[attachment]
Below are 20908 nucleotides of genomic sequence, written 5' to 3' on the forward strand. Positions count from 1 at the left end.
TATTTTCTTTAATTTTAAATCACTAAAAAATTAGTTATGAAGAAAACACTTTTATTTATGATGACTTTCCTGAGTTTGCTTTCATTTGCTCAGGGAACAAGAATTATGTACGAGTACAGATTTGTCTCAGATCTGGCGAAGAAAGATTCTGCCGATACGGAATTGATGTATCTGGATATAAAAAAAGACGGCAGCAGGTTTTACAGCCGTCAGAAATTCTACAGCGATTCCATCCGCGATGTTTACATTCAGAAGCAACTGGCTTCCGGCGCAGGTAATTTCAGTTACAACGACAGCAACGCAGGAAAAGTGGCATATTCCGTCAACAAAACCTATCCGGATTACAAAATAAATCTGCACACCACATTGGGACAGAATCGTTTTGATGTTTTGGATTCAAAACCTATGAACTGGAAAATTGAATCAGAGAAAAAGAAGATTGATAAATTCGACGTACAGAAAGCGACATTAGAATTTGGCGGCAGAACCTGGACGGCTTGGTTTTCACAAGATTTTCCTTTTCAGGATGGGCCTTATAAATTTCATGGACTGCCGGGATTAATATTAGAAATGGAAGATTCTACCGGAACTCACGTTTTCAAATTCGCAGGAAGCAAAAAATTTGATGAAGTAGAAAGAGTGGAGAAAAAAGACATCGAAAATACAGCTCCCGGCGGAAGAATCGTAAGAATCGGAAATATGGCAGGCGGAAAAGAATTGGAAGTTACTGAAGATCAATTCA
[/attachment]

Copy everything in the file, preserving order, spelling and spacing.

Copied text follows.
Below are 20908 nucleotides of genomic sequence, written 5' to 3' on the forward strand. Positions count from 1 at the left end.
TATTTTCTTTAATTTTAAATCACTAAAAAATTAGTTATGAAGAAAACACTTTTATTTATGATGACTTTCCTGAGTTTGCTTTCATTTGCTCAGGGAACAAGAATTATGTACGAGTACAGATTTGTCTCAGATCTGGCGAAGAAAGATTCTGCCGATACGGAATTGATGTATCTGGATATAAAAAAAGACGGCAGCAGGTTTTACAGCCGTCAGAAATTCTACAGCGATTCCATCCGCGATGTTTACATTCAGAAGCAACTGGCTTCCGGCGCAGGTAATTTCAGTTACAACGACAGCAACGCAGGAAAAGTGGCATATTCCGTCAACAAAACCTATCCGGATTACAAAATAAATCTGCACACCACATTGGGACAGAATCGTTTTGATGTTTTGGATTCAAAACCTATGAACTGGAAAATTGAATCAGAGAAAAAGAAGATTGATAAATTCGACGTACAGAAAGCGACATTAGAATTTGGCGGCAGAACCTGGACGGCTTGGTTTTCACAAGATTTTCCTTTTCAGGATGGGCCTTATAAATTTCATGGACTGCCGGGATTAATATTAGAAATGGAAGATTCTACCGGAACTCACGTTTTCAAATTCGCAGGAAGCAAAAAATTTGATGAAGTAGAAAGAGTGGAGAAAAAAGACATCGAAAATACAGCTCCCGGCGGAAGAATCGTAAGAATCGGAAATATGGCAGGCGGAAAAGAATTGGAAGTTACTGAAGATCAATTCA